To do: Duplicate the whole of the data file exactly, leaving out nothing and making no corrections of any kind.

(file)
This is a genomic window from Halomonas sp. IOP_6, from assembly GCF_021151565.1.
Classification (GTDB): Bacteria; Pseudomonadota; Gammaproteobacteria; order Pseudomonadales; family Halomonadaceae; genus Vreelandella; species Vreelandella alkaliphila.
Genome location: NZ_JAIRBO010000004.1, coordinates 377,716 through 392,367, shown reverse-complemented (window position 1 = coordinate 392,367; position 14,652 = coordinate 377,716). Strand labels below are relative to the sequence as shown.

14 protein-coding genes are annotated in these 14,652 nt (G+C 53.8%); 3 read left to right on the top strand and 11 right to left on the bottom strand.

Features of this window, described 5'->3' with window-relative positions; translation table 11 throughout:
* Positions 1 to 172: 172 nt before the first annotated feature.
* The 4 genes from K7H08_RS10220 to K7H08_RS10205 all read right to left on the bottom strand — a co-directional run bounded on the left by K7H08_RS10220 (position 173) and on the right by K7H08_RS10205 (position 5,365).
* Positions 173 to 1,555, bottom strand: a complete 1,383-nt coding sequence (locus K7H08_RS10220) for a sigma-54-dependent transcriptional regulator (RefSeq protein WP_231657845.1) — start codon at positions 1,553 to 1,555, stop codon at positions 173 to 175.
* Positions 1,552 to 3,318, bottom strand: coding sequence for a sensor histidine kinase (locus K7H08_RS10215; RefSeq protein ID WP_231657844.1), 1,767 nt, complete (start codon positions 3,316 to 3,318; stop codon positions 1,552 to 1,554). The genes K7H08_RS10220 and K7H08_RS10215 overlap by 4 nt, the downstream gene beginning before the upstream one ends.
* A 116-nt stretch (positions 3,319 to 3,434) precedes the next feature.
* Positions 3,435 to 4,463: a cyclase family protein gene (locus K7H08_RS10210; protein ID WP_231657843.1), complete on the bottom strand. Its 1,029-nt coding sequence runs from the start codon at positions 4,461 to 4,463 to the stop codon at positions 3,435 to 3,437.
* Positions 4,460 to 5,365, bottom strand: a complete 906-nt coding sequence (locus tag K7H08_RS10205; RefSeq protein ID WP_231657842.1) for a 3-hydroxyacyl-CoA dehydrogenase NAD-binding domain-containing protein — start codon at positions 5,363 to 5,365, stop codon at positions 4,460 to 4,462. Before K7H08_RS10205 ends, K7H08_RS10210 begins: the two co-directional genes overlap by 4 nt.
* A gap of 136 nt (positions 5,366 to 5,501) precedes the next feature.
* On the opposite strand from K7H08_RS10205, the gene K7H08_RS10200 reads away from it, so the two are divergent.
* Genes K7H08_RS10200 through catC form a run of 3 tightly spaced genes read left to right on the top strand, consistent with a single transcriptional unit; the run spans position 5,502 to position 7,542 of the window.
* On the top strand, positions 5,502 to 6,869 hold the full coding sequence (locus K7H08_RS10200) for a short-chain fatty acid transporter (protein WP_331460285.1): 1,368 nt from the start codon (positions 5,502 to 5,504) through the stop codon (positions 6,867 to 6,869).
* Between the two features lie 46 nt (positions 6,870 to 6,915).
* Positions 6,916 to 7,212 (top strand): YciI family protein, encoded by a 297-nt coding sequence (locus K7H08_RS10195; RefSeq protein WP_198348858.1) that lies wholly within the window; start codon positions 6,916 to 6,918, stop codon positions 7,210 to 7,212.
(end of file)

This is a genomic window from Halomonas sp. IOP_6, from assembly GCF_021151565.1.
Classification (GTDB): Bacteria; Pseudomonadota; Gammaproteobacteria; order Pseudomonadales; family Halomonadaceae; genus Vreelandella; species Vreelandella alkaliphila.
Genome location: NZ_JAIRBO010000004.1, coordinates 377,716 through 392,367, shown reverse-complemented (window position 1 = coordinate 392,367; position 14,652 = coordinate 377,716). Strand labels below are relative to the sequence as shown.

14 protein-coding genes are annotated in these 14,652 nt (G+C 53.8%); 3 read left to right on the top strand and 11 right to left on the bottom strand.

Features of this window, described 5'->3' with window-relative positions; translation table 11 throughout:
* Positions 1 to 172: 172 nt before the first annotated feature.
* The 4 genes from K7H08_RS10220 to K7H08_RS10205 all read right to left on the bottom strand — a co-directional run bounded on the left by K7H08_RS10220 (position 173) and on the right by K7H08_RS10205 (position 5,365).
* Positions 173 to 1,555, bottom strand: a complete 1,383-nt coding sequence (locus K7H08_RS10220) for a sigma-54-dependent transcriptional regulator (RefSeq protein WP_231657845.1) — start codon at positions 1,553 to 1,555, stop codon at positions 173 to 175.
* Positions 1,552 to 3,318, bottom strand: coding sequence for a sensor histidine kinase (locus K7H08_RS10215; RefSeq protein ID WP_231657844.1), 1,767 nt, complete (start codon positions 3,316 to 3,318; stop codon positions 1,552 to 1,554). The genes K7H08_RS10220 and K7H08_RS10215 overlap by 4 nt, the downstream gene beginning before the upstream one ends.
* A 116-nt stretch (positions 3,319 to 3,434) precedes the next feature.
* Positions 3,435 to 4,463: a cyclase family protein gene (locus K7H08_RS10210; protein ID WP_231657843.1), complete on the bottom strand. Its 1,029-nt coding sequence runs from the start codon at positions 4,461 to 4,463 to the stop codon at positions 3,435 to 3,437.
* Positions 4,460 to 5,365, bottom strand: a complete 906-nt coding sequence (locus tag K7H08_RS10205; RefSeq protein ID WP_231657842.1) for a 3-hydroxyacyl-CoA dehydrogenase NAD-binding domain-containing protein — start codon at positions 5,363 to 5,365, stop codon at positions 4,460 to 4,462. Before K7H08_RS10205 ends, K7H08_RS10210 begins: the two co-directional genes overlap by 4 nt.
* A gap of 136 nt (positions 5,366 to 5,501) precedes the next feature.
* On the opposite strand from K7H08_RS10205, the gene K7H08_RS10200 reads away from it, so the two are divergent.
* Genes K7H08_RS10200 through catC form a run of 3 tightly spaced genes read left to right on the top strand, consistent with a single transcriptional unit; the run spans position 5,502 to position 7,542 of the window.
* On the top strand, positions 5,502 to 6,869 hold the full coding sequence (locus K7H08_RS10200) for a short-chain fatty acid transporter (protein WP_331460285.1): 1,368 nt from the start codon (positions 5,502 to 5,504) through the stop codon (positions 6,867 to 6,869).
* Between the two features lie 46 nt (positions 6,870 to 6,915).
* Positions 6,916 to 7,212 (top strand): YciI family protein, encoded by a 297-nt coding sequence (locus K7H08_RS10195; RefSeq protein WP_198348858.1) that lies wholly within the window; start codon positions 6,916 to 6,918, stop codon positions 7,210 to 7,212.